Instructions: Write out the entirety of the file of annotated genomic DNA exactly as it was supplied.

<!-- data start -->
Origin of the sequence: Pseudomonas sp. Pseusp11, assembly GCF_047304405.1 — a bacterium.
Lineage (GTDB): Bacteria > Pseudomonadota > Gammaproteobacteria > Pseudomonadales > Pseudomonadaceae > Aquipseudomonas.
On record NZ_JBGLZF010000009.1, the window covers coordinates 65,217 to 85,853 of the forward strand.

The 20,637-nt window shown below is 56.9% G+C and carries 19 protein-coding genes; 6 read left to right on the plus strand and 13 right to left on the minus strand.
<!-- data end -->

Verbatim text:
Origin of the sequence: Pseudomonas sp. Pseusp11, assembly GCF_047304405.1 — a bacterium.
Lineage (GTDB): Bacteria > Pseudomonadota > Gammaproteobacteria > Pseudomonadales > Pseudomonadaceae > Aquipseudomonas.
On record NZ_JBGLZF010000009.1, the window covers coordinates 65,217 to 85,853 of the forward strand.

The 20,637-nt window shown below is 56.9% G+C and carries 19 protein-coding genes; 6 read left to right on the plus strand and 13 right to left on the minus strand.